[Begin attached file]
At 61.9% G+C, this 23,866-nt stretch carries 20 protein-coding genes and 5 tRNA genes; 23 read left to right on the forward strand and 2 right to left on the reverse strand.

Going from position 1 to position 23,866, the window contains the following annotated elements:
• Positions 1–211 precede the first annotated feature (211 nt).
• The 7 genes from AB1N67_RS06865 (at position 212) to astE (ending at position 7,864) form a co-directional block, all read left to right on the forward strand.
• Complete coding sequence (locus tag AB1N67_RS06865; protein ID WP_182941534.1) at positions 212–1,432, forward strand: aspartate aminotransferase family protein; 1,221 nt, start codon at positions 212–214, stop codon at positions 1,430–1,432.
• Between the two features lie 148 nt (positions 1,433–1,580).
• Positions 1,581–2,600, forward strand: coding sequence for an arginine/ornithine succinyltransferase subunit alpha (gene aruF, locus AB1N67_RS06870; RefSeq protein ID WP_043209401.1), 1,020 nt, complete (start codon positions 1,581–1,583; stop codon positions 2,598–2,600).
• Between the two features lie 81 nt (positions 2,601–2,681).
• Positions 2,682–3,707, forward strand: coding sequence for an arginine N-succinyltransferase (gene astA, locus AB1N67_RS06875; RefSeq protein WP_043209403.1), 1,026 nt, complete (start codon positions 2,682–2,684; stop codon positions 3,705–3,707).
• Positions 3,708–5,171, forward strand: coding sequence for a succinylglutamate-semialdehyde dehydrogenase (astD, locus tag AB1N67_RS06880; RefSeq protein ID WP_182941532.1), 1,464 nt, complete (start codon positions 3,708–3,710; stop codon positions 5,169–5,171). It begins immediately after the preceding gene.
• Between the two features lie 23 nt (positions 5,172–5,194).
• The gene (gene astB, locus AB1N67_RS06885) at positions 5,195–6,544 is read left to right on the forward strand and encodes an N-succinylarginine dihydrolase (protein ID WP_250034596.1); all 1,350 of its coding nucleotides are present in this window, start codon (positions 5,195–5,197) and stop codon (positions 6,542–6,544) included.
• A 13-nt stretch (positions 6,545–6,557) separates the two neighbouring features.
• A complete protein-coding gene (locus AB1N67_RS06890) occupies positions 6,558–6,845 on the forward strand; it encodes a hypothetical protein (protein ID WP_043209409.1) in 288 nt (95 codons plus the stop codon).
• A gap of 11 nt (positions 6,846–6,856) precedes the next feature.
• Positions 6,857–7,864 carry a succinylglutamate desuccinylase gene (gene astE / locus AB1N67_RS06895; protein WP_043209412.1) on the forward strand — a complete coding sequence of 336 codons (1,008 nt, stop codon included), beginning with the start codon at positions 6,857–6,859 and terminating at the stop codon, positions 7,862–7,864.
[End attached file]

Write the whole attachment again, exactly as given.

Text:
At 61.9% G+C, this 23,866-nt stretch carries 20 protein-coding genes and 5 tRNA genes; 23 read left to right on the forward strand and 2 right to left on the reverse strand.

Going from position 1 to position 23,866, the window contains the following annotated elements:
• Positions 1–211 precede the first annotated feature (211 nt).
• The 7 genes from AB1N67_RS06865 (at position 212) to astE (ending at position 7,864) form a co-directional block, all read left to right on the forward strand.
• Complete coding sequence (locus tag AB1N67_RS06865; protein ID WP_182941534.1) at positions 212–1,432, forward strand: aspartate aminotransferase family protein; 1,221 nt, start codon at positions 212–214, stop codon at positions 1,430–1,432.
• Between the two features lie 148 nt (positions 1,433–1,580).
• Positions 1,581–2,600, forward strand: coding sequence for an arginine/ornithine succinyltransferase subunit alpha (gene aruF, locus AB1N67_RS06870; RefSeq protein ID WP_043209401.1), 1,020 nt, complete (start codon positions 1,581–1,583; stop codon positions 2,598–2,600).
• Between the two features lie 81 nt (positions 2,601–2,681).
• Positions 2,682–3,707, forward strand: coding sequence for an arginine N-succinyltransferase (gene astA, locus AB1N67_RS06875; RefSeq protein WP_043209403.1), 1,026 nt, complete (start codon positions 2,682–2,684; stop codon positions 3,705–3,707).
• Positions 3,708–5,171, forward strand: coding sequence for a succinylglutamate-semialdehyde dehydrogenase (astD, locus tag AB1N67_RS06880; RefSeq protein ID WP_182941532.1), 1,464 nt, complete (start codon positions 3,708–3,710; stop codon positions 5,169–5,171). It begins immediately after the preceding gene.
• Between the two features lie 23 nt (positions 5,172–5,194).
• The gene (gene astB, locus AB1N67_RS06885) at positions 5,195–6,544 is read left to right on the forward strand and encodes an N-succinylarginine dihydrolase (protein ID WP_250034596.1); all 1,350 of its coding nucleotides are present in this window, start codon (positions 5,195–5,197) and stop codon (positions 6,542–6,544) included.
• A 13-nt stretch (positions 6,545–6,557) separates the two neighbouring features.
• A complete protein-coding gene (locus AB1N67_RS06890) occupies positions 6,558–6,845 on the forward strand; it encodes a hypothetical protein (protein ID WP_043209409.1) in 288 nt (95 codons plus the stop codon).
• A gap of 11 nt (positions 6,846–6,856) precedes the next feature.
• Positions 6,857–7,864 carry a succinylglutamate desuccinylase gene (gene astE / locus AB1N67_RS06895; protein WP_043209412.1) on the forward strand — a complete coding sequence of 336 codons (1,008 nt, stop codon included), beginning with the start codon at positions 6,857–6,859 and terminating at the stop codon, positions 7,862–7,864.